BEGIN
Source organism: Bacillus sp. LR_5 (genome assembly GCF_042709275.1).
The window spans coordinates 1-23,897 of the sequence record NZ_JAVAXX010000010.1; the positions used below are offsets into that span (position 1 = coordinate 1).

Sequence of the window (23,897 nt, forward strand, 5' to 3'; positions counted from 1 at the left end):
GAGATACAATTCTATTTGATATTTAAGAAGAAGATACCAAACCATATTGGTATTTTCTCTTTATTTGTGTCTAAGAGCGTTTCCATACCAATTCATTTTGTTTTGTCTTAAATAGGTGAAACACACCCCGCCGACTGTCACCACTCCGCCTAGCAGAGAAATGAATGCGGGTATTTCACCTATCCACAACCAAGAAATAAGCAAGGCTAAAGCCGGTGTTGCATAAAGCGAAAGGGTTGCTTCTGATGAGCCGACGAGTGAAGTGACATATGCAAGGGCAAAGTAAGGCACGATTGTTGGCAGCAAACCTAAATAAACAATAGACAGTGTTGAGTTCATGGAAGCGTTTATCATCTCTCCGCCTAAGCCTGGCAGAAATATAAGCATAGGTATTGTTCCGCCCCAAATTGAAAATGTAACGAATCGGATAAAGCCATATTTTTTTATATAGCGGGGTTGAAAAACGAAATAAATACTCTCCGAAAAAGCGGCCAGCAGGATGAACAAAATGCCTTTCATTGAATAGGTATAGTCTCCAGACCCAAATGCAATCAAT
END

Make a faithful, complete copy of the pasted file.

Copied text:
Source organism: Bacillus sp. LR_5 (genome assembly GCF_042709275.1).
The window spans coordinates 1-23,897 of the sequence record NZ_JAVAXX010000010.1; the positions used below are offsets into that span (position 1 = coordinate 1).

Sequence of the window (23,897 nt, forward strand, 5' to 3'; positions counted from 1 at the left end):
GAGATACAATTCTATTTGATATTTAAGAAGAAGATACCAAACCATATTGGTATTTTCTCTTTATTTGTGTCTAAGAGCGTTTCCATACCAATTCATTTTGTTTTGTCTTAAATAGGTGAAACACACCCCGCCGACTGTCACCACTCCGCCTAGCAGAGAAATGAATGCGGGTATTTCACCTATCCACAACCAAGAAATAAGCAAGGCTAAAGCCGGTGTTGCATAAAGCGAAAGGGTTGCTTCTGATGAGCCGACGAGTGAAGTGACATATGCAAGGGCAAAGTAAGGCACGATTGTTGGCAGCAAACCTAAATAAACAATAGACAGTGTTGAGTTCATGGAAGCGTTTATCATCTCTCCGCCTAAGCCTGGCAGAAATATAAGCATAGGTATTGTTCCGCCCCAAATTGAAAATGTAACGAATCGGATAAAGCCATATTTTTTTATATAGCGGGGTTGAAAAACGAAATAAATACTCTCCGAAAAAGCGGCCAGCAGGATGAACAAAATGCCTTTCATTGAATAGGTATAGTCTCCAGACCCAAATGCAATCAAT